Ultraviolet light-induced pathology in the eye: associated changes in ocular aldehyde dehydrogenase and alcohol dehydrogenase activities

Cornea. 1993 May;12(3):241-8. doi: 10.1097/00003226-199305000-00010.


Adult male C57BL/6J inbred mice were subjected to ultraviolet radiation (UVR) exposure (302-nm peak wavelength; average intensity 282 microW/cm2) for 1 h and monitored for ocular aldehyde dehydrogenase (ALDH) and alcohol dehydrogenase (ADH) activity changes over a period of 25 days. Dramatic reductions in activities were observed by 4-6 days postexposure, resulting in enzyme levels of 15-16% of control animals. Major decreases in corneal enzyme levels were predominantly responsible for these changes. Ocular morphology was observed throughout using a photoslit-lamp biomicroscope, with maximum corneal clouding occurring at days 4-6. These data support earlier proposals for major roles for these corneal enzymes in assisting the cornea in protecting the eye against UVR-induced tissue damage.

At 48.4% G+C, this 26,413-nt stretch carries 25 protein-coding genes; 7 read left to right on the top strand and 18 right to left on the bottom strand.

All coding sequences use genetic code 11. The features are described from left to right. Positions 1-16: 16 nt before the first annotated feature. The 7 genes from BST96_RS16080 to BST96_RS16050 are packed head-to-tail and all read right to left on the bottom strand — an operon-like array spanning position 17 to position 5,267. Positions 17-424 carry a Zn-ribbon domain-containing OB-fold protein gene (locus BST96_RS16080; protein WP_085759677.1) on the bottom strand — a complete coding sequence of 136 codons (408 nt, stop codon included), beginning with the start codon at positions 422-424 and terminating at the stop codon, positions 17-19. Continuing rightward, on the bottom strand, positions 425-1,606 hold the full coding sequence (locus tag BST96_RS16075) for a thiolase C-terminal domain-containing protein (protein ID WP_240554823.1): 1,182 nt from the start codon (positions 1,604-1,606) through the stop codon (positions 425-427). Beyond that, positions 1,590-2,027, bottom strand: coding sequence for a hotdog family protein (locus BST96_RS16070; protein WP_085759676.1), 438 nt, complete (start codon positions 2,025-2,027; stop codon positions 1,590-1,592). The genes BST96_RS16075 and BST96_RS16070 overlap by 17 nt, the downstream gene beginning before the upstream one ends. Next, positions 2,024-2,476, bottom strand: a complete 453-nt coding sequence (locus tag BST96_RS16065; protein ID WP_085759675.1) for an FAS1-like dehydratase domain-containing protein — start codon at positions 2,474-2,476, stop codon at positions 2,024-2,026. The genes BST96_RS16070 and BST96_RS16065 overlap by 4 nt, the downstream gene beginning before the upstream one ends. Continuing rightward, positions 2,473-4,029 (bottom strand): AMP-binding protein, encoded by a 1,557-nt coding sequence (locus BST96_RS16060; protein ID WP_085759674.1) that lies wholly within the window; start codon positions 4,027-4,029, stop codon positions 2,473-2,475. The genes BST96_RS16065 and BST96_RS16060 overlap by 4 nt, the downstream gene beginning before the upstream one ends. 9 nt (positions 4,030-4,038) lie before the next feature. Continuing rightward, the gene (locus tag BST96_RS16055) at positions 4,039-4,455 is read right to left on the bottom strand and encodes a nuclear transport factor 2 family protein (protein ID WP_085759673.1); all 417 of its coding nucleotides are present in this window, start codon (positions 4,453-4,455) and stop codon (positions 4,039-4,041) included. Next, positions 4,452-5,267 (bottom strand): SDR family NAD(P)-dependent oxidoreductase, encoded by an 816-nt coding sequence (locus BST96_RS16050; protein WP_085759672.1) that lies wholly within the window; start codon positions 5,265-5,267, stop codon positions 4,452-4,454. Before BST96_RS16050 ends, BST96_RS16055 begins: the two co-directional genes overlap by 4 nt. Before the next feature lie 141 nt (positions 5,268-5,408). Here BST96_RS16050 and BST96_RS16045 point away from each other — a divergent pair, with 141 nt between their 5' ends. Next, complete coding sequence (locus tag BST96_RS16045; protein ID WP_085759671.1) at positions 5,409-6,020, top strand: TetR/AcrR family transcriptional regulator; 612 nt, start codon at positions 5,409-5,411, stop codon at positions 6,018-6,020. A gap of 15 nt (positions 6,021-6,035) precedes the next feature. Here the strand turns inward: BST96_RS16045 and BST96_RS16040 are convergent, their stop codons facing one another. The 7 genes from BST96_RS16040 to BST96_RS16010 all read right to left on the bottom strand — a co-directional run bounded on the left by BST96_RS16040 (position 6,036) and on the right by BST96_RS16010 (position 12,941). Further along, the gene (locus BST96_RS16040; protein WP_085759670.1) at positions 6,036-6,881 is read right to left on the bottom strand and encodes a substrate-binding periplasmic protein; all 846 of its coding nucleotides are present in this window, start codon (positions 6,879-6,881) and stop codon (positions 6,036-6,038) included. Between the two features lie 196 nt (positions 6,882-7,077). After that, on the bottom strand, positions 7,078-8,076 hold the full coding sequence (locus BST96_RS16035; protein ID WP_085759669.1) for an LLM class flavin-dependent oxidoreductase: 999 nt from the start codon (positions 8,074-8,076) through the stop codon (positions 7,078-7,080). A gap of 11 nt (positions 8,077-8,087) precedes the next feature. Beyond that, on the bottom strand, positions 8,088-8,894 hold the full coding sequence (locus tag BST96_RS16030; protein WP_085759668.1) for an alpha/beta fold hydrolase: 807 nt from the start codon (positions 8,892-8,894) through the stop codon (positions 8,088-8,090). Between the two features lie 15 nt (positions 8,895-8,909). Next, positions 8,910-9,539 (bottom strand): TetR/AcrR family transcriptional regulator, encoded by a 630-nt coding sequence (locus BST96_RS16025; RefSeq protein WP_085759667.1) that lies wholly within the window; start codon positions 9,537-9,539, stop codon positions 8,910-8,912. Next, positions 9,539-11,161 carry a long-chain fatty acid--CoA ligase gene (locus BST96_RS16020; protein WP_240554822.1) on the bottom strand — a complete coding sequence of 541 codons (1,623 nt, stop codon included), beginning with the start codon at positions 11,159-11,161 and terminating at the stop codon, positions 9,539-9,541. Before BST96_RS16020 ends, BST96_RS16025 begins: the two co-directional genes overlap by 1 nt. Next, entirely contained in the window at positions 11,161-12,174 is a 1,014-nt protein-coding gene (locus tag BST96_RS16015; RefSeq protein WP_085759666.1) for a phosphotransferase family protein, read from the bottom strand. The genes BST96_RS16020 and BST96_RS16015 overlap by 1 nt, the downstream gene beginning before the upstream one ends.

Publication types

  • Research Support, Non-U.S. Gov't

MeSH terms

  • Alcohol Dehydrogenase / metabolism*
  • Aldehyde Dehydrogenase / metabolism*
  • Animals
  • Cataract / pathology
  • Cornea / enzymology
  • Cornea / radiation effects
  • Corneal Opacity / pathology
  • Eye / enzymology*
  • Eye / radiation effects*
  • Isoelectric Focusing
  • Lens, Crystalline / enzymology
  • Lens, Crystalline / radiation effects
  • Male
  • Mice
  • Mice, Inbred C57BL
  • Retina / enzymology
  • Retina / radiation effects
  • Ultraviolet Rays / adverse effects*


  • Alcohol Dehydrogenase
  • Aldehyde Dehydrogenase